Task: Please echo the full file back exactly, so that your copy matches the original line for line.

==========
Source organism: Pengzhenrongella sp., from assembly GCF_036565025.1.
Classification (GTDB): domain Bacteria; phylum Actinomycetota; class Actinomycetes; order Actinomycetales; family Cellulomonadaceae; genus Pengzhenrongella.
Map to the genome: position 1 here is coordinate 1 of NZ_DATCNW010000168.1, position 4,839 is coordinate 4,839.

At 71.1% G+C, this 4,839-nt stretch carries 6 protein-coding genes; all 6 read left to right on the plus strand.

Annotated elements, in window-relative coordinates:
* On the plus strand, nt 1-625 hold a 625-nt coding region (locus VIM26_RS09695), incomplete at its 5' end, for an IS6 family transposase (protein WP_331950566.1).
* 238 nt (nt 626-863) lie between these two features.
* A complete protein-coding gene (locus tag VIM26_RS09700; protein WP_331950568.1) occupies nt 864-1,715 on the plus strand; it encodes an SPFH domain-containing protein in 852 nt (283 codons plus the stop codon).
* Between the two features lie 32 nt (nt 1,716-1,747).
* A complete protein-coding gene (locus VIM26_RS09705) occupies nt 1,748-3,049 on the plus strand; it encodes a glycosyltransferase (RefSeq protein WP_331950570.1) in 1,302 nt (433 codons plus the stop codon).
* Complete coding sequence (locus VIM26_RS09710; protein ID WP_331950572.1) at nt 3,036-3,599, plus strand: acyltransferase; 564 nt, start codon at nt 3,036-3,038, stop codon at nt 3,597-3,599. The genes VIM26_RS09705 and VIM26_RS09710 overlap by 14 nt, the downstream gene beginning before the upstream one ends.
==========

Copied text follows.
Source organism: Pengzhenrongella sp., from assembly GCF_036565025.1.
Classification (GTDB): domain Bacteria; phylum Actinomycetota; class Actinomycetes; order Actinomycetales; family Cellulomonadaceae; genus Pengzhenrongella.
Map to the genome: position 1 here is coordinate 1 of NZ_DATCNW010000168.1, position 4,839 is coordinate 4,839.

At 71.1% G+C, this 4,839-nt stretch carries 6 protein-coding genes; all 6 read left to right on the plus strand.

Annotated elements, in window-relative coordinates:
* On the plus strand, nt 1-625 hold a 625-nt coding region (locus VIM26_RS09695), incomplete at its 5' end, for an IS6 family transposase (protein WP_331950566.1).
* 238 nt (nt 626-863) lie between these two features.
* A complete protein-coding gene (locus tag VIM26_RS09700; protein WP_331950568.1) occupies nt 864-1,715 on the plus strand; it encodes an SPFH domain-containing protein in 852 nt (283 codons plus the stop codon).
* Between the two features lie 32 nt (nt 1,716-1,747).
* A complete protein-coding gene (locus VIM26_RS09705) occupies nt 1,748-3,049 on the plus strand; it encodes a glycosyltransferase (RefSeq protein WP_331950570.1) in 1,302 nt (433 codons plus the stop codon).
* Complete coding sequence (locus VIM26_RS09710; protein ID WP_331950572.1) at nt 3,036-3,599, plus strand: acyltransferase; 564 nt, start codon at nt 3,036-3,038, stop codon at nt 3,597-3,599. The genes VIM26_RS09705 and VIM26_RS09710 overlap by 14 nt, the downstream gene beginning before the upstream one ends.